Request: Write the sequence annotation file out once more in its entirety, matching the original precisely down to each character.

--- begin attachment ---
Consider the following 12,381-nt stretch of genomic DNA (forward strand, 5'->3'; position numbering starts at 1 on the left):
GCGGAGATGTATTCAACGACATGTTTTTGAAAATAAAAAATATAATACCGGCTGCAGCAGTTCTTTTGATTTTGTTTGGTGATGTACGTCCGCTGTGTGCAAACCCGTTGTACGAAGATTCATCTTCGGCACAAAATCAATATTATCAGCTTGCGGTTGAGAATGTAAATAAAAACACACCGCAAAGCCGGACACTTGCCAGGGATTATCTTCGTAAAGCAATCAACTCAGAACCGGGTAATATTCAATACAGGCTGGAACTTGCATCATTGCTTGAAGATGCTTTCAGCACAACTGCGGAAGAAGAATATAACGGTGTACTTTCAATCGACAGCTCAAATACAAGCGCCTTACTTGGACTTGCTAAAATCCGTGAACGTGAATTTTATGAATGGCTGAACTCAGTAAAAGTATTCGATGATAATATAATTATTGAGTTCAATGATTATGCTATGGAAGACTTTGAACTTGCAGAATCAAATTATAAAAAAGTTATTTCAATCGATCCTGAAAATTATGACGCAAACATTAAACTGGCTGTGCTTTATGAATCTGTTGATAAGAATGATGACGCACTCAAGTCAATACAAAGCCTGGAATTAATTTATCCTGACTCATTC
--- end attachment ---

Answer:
Consider the following 12,381-nt stretch of genomic DNA (forward strand, 5'->3'; position numbering starts at 1 on the left):
GCGGAGATGTATTCAACGACATGTTTTTGAAAATAAAAAATATAATACCGGCTGCAGCAGTTCTTTTGATTTTGTTTGGTGATGTACGTCCGCTGTGTGCAAACCCGTTGTACGAAGATTCATCTTCGGCACAAAATCAATATTATCAGCTTGCGGTTGAGAATGTAAATAAAAACACACCGCAAAGCCGGACACTTGCCAGGGATTATCTTCGTAAAGCAATCAACTCAGAACCGGGTAATATTCAATACAGGCTGGAACTTGCATCATTGCTTGAAGATGCTTTCAGCACAACTGCGGAAGAAGAATATAACGGTGTACTTTCAATCGACAGCTCAAATACAAGCGCCTTACTTGGACTTGCTAAAATCCGTGAACGTGAATTTTATGAATGGCTGAACTCAGTAAAAGTATTCGATGATAATATAATTATTGAGTTCAATGATTATGCTATGGAAGACTTTGAACTTGCAGAATCAAATTATAAAAAAGTTATTTCAATCGATCCTGAAAATTATGACGCAAACATTAAACTGGCTGTGCTTTATGAATCTGTTGATAAGAATGATGACGCACTCAAGTCAATACAAAGCCTGGAATTAATTTATCCTGACTCATTC